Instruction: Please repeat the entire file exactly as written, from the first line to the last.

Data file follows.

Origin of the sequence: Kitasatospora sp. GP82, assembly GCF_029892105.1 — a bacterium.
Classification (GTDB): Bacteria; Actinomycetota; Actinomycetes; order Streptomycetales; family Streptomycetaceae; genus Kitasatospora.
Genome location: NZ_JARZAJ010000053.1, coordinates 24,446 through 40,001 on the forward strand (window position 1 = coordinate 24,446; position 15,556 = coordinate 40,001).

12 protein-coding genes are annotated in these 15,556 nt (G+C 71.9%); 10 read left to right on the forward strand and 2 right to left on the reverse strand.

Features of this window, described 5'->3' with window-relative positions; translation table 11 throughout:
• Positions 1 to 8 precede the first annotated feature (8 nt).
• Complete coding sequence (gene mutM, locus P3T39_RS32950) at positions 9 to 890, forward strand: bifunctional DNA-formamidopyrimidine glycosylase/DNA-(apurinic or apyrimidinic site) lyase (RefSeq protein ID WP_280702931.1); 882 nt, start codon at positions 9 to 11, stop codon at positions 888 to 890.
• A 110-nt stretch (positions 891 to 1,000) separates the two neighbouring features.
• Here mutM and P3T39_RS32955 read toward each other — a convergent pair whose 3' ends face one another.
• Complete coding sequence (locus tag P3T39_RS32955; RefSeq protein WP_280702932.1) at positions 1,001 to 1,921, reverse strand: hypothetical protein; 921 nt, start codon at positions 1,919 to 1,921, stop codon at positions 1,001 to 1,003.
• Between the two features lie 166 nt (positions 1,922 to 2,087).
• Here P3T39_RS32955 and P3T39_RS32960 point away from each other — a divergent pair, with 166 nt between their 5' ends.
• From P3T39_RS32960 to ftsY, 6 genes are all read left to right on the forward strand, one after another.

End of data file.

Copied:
Origin of the sequence: Kitasatospora sp. GP82, assembly GCF_029892105.1 — a bacterium.
Classification (GTDB): Bacteria; Actinomycetota; Actinomycetes; order Streptomycetales; family Streptomycetaceae; genus Kitasatospora.
Genome location: NZ_JARZAJ010000053.1, coordinates 24,446 through 40,001 on the forward strand (window position 1 = coordinate 24,446; position 15,556 = coordinate 40,001).

12 protein-coding genes are annotated in these 15,556 nt (G+C 71.9%); 10 read left to right on the forward strand and 2 right to left on the reverse strand.

Features of this window, described 5'->3' with window-relative positions; translation table 11 throughout:
• Positions 1 to 8 precede the first annotated feature (8 nt).
• Complete coding sequence (gene mutM, locus P3T39_RS32950) at positions 9 to 890, forward strand: bifunctional DNA-formamidopyrimidine glycosylase/DNA-(apurinic or apyrimidinic site) lyase (RefSeq protein ID WP_280702931.1); 882 nt, start codon at positions 9 to 11, stop codon at positions 888 to 890.
• A 110-nt stretch (positions 891 to 1,000) separates the two neighbouring features.
• Here mutM and P3T39_RS32955 read toward each other — a convergent pair whose 3' ends face one another.
• Complete coding sequence (locus tag P3T39_RS32955; RefSeq protein WP_280702932.1) at positions 1,001 to 1,921, reverse strand: hypothetical protein; 921 nt, start codon at positions 1,919 to 1,921, stop codon at positions 1,001 to 1,003.
• Between the two features lie 166 nt (positions 1,922 to 2,087).
• Here P3T39_RS32955 and P3T39_RS32960 point away from each other — a divergent pair, with 166 nt between their 5' ends.
• From P3T39_RS32960 to ftsY, 6 genes are all read left to right on the forward strand, one after another.